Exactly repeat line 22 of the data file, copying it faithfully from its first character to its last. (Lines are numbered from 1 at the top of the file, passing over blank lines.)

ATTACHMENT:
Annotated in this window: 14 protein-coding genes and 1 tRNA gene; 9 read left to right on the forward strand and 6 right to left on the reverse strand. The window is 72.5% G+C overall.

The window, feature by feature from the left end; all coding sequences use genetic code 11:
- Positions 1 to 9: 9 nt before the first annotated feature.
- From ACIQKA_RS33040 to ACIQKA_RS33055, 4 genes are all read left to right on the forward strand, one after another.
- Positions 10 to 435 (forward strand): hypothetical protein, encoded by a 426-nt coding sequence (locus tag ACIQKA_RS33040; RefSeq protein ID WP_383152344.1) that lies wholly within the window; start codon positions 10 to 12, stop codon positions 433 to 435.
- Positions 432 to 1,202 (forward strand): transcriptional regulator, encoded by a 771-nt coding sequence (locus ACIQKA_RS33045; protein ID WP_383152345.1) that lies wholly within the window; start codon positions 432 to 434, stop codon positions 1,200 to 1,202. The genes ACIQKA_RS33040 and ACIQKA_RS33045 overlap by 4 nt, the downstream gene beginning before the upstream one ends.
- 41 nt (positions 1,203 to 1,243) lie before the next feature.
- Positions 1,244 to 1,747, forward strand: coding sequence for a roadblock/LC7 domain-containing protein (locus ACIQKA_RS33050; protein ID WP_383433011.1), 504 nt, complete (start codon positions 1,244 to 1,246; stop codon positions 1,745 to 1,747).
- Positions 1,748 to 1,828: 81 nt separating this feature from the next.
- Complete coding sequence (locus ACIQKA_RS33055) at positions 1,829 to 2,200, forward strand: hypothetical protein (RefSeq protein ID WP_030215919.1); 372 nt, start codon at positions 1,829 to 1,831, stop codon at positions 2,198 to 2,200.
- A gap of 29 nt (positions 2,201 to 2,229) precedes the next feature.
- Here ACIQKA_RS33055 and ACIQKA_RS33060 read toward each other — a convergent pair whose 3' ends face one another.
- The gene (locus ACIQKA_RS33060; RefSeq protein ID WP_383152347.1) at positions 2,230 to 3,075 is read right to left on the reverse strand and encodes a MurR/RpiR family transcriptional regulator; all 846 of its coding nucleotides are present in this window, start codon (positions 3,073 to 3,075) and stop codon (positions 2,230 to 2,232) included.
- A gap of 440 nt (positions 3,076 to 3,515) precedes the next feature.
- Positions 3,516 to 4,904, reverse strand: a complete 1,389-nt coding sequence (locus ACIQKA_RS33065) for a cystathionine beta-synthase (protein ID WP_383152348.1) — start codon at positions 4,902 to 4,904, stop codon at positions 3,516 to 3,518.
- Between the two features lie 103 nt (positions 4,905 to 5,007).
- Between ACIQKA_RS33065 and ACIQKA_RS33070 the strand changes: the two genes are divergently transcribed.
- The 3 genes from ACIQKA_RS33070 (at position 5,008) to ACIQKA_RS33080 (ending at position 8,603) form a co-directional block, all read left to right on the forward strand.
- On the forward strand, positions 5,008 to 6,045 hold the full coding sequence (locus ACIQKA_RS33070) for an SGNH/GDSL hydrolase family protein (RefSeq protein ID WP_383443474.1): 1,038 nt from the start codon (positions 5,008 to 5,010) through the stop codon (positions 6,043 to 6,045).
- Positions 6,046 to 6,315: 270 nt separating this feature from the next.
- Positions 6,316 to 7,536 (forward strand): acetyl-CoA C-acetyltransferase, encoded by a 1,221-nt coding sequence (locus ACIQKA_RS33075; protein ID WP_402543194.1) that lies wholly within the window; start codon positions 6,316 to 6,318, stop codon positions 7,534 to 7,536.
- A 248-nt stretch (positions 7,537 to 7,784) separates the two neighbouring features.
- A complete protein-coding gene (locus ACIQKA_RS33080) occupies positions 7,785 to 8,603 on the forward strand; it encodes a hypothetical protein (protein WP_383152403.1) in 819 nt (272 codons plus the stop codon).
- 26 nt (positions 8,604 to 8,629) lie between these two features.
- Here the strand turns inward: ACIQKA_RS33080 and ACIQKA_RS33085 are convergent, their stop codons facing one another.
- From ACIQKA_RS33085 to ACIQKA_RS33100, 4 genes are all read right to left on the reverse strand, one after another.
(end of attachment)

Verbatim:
- A 248-nt stretch (positions 7,537 to 7,784) separates the two neighbouring features.